Please Mister Please

Sunday 10 February 2008

John Zorn, “Etude #33” from The Book of Heads (1978). Marc Ribot, guitar.
(1’22”, 0.99 MB, mp3)

Countdown to Eurovision starts a little early this year

Sunday 10 February 2008

Will no-one save the hallowed Eurovision Song Contest from encroaching irony and smirking self-awareness? In a move that combines Lithuania’s 2006 tribute to the power of positive thinking with the perennial favourite “My Lovely Horse“, one of the songs on the shortlist for Ireland’s entry for this year’s contest is “Irlande, Douze Points” by Dustin the Turkey. I’m not sure if having a turkey represent Ireland counts as a Fine Cotton or not.
The Telegraph had the news item which turned up first on Google:

Dustin’s song sung in a North Dublin accent urges the contest judges to “give douze points to Ireland.”

Which sounds like a wasted effort, given that it’s all decided by telephone voting now. Rather wonderfully, a subeditor pads out the slim news article in time-honoured style:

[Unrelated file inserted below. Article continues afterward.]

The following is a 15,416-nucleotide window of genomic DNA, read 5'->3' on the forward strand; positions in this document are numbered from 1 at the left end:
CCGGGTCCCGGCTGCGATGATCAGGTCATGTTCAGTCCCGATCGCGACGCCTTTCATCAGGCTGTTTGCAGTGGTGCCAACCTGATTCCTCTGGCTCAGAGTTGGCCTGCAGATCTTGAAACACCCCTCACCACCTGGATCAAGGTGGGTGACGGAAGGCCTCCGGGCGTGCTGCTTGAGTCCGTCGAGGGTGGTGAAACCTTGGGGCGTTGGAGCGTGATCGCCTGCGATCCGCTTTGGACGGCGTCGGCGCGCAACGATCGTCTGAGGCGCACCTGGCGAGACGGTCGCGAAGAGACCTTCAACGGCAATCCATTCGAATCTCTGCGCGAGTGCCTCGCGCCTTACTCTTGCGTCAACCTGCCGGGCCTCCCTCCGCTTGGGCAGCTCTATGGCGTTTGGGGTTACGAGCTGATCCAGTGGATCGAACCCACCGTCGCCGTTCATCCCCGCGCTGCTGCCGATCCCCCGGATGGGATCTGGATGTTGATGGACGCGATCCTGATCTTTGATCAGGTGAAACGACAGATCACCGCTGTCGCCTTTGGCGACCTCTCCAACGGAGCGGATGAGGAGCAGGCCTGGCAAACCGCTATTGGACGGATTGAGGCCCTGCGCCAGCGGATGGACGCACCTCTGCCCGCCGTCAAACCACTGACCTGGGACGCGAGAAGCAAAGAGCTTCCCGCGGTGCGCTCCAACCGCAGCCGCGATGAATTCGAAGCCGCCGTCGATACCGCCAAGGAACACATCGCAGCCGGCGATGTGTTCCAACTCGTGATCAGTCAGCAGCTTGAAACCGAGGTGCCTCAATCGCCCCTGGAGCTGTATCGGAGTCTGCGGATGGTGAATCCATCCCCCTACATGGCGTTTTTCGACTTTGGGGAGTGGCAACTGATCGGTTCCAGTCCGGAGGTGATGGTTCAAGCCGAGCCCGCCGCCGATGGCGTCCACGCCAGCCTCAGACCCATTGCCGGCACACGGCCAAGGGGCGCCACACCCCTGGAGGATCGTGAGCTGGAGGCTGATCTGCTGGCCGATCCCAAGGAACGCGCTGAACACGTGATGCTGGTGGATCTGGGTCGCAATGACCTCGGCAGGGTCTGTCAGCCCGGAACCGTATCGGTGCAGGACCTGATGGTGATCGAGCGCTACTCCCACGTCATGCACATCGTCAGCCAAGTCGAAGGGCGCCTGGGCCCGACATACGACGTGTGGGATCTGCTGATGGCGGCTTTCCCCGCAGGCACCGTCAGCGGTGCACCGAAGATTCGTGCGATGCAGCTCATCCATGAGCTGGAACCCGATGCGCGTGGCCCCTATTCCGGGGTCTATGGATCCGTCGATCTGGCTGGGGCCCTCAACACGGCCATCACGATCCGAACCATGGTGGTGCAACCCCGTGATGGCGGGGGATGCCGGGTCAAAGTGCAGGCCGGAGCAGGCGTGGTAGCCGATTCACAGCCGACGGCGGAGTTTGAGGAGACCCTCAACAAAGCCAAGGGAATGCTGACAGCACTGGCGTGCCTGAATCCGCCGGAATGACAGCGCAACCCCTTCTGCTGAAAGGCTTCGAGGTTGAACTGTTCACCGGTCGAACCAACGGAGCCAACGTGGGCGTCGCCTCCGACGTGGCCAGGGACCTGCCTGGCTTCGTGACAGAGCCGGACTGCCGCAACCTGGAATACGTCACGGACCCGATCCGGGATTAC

Should Dustin be chosen as the Republic of Ireland’s entrant, it will be the first time that a turkey in the form of a glove puppet has represented a nation.

I wonder how long it took them to fact-check that sentence. Also included is a YouTube link to Dustin “doing Riverdance”.

Filler By Proxy LX: So it’s come to this again (brought to you by Roomba)

Saturday 9 February 2008

I’m moving house again, so when I get a rare chance to go online I’m less inclined to write a new post than just quietly surf around and think deep thoughts.

Visible cracks, real and illusory

Wednesday 6 February 2008

As has been proved many times before, it is foolish to pass judgement on a work of art before seeing it for yourself. I finally saw Doris Salcedo’s Shibboleth at the Tate Modern.